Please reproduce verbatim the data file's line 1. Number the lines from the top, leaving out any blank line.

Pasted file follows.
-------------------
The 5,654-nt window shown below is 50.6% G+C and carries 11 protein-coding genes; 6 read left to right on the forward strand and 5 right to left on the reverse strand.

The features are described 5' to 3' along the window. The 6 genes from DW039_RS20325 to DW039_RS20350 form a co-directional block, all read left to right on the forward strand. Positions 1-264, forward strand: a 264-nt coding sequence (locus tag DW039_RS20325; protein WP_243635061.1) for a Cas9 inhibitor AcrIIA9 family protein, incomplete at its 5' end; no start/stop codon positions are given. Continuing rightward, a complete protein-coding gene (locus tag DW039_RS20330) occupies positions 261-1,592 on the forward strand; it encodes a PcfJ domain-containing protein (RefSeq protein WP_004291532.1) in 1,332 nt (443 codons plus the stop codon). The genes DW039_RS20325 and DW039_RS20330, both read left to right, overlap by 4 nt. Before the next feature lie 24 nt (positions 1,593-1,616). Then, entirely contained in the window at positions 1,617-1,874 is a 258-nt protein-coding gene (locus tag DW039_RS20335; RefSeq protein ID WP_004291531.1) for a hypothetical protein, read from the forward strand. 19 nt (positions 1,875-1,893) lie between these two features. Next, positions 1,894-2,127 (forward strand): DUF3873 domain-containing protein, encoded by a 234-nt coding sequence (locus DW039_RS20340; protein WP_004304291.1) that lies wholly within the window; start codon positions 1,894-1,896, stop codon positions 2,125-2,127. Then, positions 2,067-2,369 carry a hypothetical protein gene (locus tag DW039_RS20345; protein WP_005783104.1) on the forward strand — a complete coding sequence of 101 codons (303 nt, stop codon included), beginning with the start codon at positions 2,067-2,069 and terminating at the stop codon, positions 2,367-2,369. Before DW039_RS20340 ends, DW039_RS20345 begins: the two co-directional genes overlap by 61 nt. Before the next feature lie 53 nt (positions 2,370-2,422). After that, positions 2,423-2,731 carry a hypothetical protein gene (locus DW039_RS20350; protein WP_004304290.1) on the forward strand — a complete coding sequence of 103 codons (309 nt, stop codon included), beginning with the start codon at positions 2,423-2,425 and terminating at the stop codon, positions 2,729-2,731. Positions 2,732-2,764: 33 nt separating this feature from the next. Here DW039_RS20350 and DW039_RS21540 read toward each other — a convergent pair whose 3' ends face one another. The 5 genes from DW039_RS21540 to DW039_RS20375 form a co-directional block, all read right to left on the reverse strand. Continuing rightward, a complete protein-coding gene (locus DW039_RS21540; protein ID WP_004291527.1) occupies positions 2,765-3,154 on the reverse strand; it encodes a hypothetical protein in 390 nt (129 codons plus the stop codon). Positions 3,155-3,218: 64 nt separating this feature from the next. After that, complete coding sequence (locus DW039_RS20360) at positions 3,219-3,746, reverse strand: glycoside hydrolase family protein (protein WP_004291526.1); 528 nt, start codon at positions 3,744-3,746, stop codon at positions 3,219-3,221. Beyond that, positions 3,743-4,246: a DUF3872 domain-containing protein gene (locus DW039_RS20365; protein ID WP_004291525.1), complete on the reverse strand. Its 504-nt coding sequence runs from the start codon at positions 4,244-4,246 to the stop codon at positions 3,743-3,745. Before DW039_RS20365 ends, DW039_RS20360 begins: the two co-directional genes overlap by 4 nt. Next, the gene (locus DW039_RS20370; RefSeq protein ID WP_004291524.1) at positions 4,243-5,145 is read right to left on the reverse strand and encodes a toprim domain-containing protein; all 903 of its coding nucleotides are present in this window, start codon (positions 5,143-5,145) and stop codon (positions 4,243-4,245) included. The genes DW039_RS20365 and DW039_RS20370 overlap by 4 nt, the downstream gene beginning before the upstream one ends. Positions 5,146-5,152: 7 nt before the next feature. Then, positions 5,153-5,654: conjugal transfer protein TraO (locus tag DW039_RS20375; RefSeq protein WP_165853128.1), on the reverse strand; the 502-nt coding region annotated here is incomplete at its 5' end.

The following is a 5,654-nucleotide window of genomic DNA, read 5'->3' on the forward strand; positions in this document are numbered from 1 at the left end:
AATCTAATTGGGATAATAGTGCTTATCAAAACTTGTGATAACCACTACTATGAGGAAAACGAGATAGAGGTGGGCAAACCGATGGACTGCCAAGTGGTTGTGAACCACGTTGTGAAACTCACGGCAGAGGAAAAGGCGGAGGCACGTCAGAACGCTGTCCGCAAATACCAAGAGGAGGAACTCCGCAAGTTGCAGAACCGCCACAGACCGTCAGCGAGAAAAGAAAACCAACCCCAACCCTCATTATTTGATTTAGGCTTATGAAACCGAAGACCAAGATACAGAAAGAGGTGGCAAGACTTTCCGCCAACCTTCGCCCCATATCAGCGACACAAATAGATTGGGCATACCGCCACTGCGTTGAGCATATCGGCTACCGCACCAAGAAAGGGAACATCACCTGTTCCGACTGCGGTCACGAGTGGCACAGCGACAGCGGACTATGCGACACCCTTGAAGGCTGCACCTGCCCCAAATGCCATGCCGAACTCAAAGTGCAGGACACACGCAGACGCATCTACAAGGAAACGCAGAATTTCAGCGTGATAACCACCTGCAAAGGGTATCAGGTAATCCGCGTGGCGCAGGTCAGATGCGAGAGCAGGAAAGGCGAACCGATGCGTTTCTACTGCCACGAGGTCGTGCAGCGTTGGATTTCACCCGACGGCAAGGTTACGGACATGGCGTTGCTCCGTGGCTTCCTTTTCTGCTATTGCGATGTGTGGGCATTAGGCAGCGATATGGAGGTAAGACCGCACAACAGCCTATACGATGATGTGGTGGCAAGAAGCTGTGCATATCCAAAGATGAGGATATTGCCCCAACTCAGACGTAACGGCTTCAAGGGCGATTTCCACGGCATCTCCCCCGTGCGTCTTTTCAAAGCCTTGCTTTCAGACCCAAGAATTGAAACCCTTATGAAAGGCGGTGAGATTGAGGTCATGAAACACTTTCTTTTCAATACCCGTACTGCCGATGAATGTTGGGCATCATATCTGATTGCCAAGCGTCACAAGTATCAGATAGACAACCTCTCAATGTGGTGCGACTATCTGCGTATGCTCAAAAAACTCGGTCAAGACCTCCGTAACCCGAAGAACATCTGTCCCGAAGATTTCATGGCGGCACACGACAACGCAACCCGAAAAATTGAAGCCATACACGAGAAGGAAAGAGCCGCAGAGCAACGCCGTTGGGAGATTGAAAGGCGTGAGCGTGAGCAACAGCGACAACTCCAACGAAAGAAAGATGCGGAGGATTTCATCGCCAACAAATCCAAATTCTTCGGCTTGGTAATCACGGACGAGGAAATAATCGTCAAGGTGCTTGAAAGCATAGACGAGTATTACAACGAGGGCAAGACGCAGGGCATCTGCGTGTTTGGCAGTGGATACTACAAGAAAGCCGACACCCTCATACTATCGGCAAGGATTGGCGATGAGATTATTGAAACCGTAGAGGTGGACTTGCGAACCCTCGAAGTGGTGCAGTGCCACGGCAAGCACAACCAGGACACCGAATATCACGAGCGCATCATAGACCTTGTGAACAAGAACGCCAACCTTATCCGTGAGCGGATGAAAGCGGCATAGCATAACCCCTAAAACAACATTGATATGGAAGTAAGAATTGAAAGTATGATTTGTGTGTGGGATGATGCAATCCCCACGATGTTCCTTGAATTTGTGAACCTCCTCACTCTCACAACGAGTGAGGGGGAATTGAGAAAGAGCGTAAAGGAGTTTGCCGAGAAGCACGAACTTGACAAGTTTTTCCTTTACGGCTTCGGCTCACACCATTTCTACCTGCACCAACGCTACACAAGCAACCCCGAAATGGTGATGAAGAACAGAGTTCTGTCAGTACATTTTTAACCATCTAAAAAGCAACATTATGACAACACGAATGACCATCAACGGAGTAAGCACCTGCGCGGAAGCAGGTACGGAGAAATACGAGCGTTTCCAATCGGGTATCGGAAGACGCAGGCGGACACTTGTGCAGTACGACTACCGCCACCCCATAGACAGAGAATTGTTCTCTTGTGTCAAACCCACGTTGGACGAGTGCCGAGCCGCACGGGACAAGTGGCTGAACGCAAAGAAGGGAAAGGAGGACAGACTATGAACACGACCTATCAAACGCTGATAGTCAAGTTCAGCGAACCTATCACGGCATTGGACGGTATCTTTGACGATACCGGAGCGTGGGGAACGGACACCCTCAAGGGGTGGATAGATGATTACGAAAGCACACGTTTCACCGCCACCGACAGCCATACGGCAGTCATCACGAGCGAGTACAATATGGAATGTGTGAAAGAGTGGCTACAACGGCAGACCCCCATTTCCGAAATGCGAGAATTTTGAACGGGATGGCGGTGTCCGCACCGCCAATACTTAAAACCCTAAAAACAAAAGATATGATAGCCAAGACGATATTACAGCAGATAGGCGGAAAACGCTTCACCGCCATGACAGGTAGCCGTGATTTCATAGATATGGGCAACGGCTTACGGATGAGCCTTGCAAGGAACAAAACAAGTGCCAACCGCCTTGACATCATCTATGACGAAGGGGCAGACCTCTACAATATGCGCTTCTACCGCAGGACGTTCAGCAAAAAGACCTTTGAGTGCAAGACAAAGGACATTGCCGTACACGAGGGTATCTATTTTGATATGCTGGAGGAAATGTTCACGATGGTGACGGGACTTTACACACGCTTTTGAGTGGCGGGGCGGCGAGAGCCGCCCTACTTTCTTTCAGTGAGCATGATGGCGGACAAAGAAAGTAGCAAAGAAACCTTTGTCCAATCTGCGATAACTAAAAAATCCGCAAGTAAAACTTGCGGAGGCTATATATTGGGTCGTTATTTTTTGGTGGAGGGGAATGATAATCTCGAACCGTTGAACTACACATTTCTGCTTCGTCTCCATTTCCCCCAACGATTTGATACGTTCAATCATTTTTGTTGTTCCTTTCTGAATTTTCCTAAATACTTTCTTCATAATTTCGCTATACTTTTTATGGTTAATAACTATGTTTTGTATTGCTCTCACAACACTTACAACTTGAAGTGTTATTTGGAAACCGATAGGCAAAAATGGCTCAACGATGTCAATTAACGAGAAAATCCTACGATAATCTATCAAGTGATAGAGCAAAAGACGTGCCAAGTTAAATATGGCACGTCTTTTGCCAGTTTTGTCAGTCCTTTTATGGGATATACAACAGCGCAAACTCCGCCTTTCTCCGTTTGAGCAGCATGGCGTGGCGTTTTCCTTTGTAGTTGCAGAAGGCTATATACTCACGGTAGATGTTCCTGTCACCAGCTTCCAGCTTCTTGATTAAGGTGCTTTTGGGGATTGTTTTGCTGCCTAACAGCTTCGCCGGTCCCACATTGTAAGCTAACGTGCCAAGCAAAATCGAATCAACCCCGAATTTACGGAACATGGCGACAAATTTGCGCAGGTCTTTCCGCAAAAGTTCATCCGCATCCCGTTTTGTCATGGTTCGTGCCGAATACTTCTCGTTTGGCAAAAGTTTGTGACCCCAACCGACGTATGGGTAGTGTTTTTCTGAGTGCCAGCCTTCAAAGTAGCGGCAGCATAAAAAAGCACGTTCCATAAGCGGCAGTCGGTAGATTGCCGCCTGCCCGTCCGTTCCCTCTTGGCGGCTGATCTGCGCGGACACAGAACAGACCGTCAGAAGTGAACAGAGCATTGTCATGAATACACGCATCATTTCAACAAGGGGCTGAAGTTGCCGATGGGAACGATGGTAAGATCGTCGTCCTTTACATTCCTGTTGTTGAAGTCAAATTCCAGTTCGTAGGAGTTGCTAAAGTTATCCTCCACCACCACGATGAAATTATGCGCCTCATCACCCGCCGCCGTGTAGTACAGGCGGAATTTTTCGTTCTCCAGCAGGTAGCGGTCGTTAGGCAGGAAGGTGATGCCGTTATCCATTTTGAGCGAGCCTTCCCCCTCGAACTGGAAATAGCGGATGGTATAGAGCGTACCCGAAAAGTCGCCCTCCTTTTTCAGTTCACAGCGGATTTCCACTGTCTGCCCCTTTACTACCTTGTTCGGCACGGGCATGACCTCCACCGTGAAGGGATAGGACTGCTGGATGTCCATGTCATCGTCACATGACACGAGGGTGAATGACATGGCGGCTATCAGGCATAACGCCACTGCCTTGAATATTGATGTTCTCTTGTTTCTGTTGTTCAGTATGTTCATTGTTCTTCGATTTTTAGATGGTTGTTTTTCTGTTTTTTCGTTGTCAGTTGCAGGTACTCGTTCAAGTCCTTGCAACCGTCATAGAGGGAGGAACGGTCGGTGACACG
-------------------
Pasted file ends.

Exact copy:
The 5,654-nt window shown below is 50.6% G+C and carries 11 protein-coding genes; 6 read left to right on the forward strand and 5 right to left on the reverse strand.